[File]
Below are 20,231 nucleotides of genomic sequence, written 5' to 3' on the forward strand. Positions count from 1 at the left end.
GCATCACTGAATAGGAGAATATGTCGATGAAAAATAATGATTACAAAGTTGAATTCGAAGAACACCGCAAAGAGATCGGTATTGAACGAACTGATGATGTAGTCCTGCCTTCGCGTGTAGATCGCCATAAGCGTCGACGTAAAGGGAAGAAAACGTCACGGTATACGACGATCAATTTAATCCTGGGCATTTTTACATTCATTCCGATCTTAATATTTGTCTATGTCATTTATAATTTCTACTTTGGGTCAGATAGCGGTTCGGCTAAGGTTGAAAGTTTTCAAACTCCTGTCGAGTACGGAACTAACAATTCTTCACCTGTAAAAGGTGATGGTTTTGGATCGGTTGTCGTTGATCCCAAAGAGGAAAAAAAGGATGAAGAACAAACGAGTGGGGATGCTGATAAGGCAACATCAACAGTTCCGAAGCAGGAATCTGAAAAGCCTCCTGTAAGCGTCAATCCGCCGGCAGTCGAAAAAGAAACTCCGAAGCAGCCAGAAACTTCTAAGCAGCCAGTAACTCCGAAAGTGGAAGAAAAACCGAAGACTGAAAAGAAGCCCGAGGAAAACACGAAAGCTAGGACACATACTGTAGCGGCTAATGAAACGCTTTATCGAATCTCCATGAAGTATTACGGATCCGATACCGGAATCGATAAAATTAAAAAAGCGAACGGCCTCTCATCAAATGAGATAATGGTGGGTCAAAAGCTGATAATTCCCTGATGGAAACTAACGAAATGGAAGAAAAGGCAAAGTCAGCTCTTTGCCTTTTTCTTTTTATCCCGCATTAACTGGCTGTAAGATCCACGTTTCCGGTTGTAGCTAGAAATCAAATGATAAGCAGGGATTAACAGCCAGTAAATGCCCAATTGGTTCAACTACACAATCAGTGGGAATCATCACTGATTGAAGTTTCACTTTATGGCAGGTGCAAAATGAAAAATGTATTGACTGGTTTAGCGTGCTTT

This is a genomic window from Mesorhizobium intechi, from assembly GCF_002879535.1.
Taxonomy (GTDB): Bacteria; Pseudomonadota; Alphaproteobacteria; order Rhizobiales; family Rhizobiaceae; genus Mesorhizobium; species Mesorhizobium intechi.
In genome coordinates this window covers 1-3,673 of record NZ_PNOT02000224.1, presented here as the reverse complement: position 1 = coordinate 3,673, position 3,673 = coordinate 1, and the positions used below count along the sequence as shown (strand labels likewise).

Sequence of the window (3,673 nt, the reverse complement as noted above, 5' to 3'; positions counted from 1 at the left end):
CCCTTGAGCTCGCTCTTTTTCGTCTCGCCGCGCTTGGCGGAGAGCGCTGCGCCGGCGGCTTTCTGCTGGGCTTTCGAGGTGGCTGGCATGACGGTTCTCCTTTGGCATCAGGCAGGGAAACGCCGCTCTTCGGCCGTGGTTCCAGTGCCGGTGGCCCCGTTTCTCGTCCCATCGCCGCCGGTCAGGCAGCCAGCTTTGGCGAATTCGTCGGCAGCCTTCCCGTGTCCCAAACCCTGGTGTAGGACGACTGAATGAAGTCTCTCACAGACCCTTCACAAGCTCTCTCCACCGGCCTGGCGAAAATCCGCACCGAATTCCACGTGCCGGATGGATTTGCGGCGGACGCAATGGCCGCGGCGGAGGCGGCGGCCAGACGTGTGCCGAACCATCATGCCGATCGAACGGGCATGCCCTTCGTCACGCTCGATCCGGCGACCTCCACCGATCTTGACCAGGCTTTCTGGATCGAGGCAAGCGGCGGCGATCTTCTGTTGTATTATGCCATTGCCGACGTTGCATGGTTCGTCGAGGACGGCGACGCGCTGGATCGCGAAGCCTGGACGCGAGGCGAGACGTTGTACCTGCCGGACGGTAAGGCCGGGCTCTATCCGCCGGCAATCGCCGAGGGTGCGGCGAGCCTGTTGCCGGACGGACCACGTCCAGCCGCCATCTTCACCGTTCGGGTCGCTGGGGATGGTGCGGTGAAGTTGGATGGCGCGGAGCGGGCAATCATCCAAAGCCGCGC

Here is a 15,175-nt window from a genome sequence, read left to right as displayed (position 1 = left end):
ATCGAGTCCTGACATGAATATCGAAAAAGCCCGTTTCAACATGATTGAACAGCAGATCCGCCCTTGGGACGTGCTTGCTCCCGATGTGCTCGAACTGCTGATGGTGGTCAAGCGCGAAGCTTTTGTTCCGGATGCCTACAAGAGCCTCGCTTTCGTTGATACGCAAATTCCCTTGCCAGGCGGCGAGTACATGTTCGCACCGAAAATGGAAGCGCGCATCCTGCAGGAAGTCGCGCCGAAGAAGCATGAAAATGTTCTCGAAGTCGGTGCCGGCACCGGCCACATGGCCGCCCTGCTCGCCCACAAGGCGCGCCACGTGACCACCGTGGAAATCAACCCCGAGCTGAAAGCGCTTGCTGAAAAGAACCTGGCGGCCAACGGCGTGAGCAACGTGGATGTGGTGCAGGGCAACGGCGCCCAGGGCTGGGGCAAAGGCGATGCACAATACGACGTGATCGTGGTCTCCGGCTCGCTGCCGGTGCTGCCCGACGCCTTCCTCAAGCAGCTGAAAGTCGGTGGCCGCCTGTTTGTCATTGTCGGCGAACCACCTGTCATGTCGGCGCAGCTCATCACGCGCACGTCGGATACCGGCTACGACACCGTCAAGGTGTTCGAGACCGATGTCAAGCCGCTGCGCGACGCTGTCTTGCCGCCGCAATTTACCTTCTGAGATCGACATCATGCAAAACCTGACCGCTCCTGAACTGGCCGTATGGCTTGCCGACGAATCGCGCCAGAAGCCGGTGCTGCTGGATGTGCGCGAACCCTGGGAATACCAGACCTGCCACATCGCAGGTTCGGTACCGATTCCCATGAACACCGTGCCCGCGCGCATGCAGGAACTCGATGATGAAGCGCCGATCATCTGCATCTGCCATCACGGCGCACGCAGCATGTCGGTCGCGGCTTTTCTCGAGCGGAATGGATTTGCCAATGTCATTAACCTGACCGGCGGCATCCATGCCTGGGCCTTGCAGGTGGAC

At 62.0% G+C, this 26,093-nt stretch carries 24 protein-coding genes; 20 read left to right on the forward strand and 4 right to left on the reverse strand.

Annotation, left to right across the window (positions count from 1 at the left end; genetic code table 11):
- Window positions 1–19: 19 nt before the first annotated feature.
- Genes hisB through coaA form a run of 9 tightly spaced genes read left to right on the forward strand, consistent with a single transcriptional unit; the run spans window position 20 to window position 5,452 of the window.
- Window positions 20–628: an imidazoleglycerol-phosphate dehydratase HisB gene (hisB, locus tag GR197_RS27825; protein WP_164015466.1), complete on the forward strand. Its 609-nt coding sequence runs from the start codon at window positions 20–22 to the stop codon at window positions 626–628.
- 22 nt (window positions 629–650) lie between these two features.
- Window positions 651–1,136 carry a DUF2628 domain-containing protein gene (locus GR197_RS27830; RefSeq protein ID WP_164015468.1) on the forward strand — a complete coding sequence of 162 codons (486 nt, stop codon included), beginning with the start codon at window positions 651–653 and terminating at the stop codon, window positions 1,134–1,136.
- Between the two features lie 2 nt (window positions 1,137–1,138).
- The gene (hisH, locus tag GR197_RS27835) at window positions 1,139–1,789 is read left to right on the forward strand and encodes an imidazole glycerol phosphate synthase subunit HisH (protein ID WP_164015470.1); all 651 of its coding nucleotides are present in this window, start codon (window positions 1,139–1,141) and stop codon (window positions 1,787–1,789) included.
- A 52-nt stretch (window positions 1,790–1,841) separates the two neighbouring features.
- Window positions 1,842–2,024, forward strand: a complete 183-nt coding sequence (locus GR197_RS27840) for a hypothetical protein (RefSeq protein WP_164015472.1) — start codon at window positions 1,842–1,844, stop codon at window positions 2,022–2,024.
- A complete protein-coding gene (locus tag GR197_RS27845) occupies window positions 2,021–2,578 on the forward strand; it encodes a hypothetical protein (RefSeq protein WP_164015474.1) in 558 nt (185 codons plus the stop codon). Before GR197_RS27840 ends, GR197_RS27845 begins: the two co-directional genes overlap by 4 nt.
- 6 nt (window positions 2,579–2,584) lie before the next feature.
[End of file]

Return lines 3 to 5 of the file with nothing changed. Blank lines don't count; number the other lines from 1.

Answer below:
This is a genomic window from Mesorhizobium intechi, from assembly GCF_002879535.1.
Taxonomy (GTDB): Bacteria; Pseudomonadota; Alphaproteobacteria; order Rhizobiales; family Rhizobiaceae; genus Mesorhizobium; species Mesorhizobium intechi.
In genome coordinates this window covers 1-3,673 of record NZ_PNOT02000224.1, presented here as the reverse complement: position 1 = coordinate 3,673, position 3,673 = coordinate 1, and the positions used below count along the sequence as shown (strand labels likewise).